Eight women have died in India and dozens more are in hospital, with 10 in a critical condition, after a state-run mass sterilisation campaign went tragically wrong.
More than 80 women underwent surgery for laparoscopic tubectomies at a free government-run camp in the central state of Chhattisgarh on Saturday. Of these, about 60 fell ill shortly afterwards, officials in the state said.
Such camps are held regularly across India as part of a long-running effort to control the emerging economic power’s booming population.
“Reports of a drop in pulse, vomiting and other ailments started pouring in on Monday from the women who underwent surgery,” Sonmani Borah, the commissioner for Bilaspur district where the camp was held, told AFP news agency. “Since Monday eight women have died and 64 are in various hospitals.”
Four doctors have been suspended and police have registered a criminal complaint. Television footage showed women on stretchers being rushed into hospital with anxious relatives by their side.
Borah said authorities would investigate the incident, which took place at the government-run Nemi Chand hospital in the Pendari area of Bilaspur, 69 miles (110km) from state capital Raipur. The chief minister of Chhattisgarh, one of India’s poorest states, has ordered an investigation.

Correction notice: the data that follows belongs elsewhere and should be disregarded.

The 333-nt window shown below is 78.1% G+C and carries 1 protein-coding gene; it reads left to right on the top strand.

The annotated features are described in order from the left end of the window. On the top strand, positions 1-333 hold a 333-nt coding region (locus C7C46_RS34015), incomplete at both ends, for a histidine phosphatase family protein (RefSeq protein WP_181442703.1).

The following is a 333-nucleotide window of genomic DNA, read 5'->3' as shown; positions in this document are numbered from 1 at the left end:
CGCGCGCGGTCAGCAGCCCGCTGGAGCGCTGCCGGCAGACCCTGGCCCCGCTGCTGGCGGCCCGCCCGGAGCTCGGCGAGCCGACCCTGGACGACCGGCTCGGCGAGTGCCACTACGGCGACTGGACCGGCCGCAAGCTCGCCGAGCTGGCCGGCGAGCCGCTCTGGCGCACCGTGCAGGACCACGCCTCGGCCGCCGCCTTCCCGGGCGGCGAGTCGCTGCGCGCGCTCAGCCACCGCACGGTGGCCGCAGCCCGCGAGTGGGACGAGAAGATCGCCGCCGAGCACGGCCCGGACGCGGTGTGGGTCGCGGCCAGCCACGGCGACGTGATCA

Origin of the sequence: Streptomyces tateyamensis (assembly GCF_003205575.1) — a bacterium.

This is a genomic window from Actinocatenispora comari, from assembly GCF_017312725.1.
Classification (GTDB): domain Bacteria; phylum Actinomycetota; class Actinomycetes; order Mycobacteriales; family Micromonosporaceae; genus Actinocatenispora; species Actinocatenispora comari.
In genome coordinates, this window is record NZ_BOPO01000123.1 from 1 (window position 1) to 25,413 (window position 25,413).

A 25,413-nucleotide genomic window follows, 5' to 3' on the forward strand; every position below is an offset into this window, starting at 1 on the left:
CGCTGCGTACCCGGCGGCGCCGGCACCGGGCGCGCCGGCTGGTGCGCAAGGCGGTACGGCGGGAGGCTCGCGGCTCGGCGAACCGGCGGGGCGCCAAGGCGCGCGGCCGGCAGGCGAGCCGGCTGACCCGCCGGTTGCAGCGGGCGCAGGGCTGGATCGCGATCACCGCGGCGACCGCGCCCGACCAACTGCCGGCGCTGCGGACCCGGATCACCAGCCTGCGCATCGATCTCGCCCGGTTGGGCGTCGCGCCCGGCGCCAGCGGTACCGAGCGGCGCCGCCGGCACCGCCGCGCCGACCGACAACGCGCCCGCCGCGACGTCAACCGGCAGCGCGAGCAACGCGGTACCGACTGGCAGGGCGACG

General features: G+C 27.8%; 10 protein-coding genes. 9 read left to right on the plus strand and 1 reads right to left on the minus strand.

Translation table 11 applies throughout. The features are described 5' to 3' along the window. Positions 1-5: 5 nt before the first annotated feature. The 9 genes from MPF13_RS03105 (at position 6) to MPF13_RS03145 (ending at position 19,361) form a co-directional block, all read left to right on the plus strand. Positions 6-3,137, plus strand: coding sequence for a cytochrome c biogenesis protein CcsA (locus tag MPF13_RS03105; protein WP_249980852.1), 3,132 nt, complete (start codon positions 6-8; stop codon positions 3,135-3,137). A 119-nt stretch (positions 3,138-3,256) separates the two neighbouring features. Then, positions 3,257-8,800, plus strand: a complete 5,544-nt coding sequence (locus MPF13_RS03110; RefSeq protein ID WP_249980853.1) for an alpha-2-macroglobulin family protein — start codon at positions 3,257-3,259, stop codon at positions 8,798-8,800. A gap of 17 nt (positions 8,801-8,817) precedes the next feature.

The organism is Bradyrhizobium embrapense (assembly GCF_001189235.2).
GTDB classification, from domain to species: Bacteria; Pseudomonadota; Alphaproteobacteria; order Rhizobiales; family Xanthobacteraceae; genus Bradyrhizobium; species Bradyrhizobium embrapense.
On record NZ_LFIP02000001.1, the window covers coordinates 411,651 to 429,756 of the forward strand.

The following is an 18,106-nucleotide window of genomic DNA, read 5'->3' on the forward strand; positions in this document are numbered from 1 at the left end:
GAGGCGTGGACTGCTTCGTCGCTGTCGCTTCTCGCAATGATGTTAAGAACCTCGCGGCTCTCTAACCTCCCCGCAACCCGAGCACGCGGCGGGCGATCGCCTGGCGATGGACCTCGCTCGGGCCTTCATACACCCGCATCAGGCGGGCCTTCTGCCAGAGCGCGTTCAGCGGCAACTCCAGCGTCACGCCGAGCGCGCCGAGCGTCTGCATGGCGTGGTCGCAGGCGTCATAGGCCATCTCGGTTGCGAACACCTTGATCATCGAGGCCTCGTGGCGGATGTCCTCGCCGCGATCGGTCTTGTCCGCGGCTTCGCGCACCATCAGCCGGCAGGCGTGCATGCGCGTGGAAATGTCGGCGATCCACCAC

Deaths due to sterilisation are not a new problem in India, where more than four million of the operations were performed in 2013-14, according to the government.
Between 2009 and 2012, the government paid compensation for 568 deaths resulting from sterilisation, the health ministry said in an answer to a parliamentary question two years ago.
Authorities in eastern India came under fire last year after a news channel unearthed footage showing scores of women dumped unconscious in a field following a mass sterilisation.
The women had all undergone surgical procedures at a hospital that local officials said was not equipped to accommodate such a large number of patients.
The Indian Express daily said the operations in Chhattisgarh were carried out by a single doctor and his assistant in about five hours. “There was no negligence. He is a senior doctor. We will probe [the incident],” the chief medical officer of Bilaspur, RK Bhange, told the newspaper.
So-called “sterilisation camps” are held in Chhattisgarh between October and February as part of a larger programme to control India’s 1.26 billion population. Women who go through the surgery are given 1,400 rupees (£14) by the state.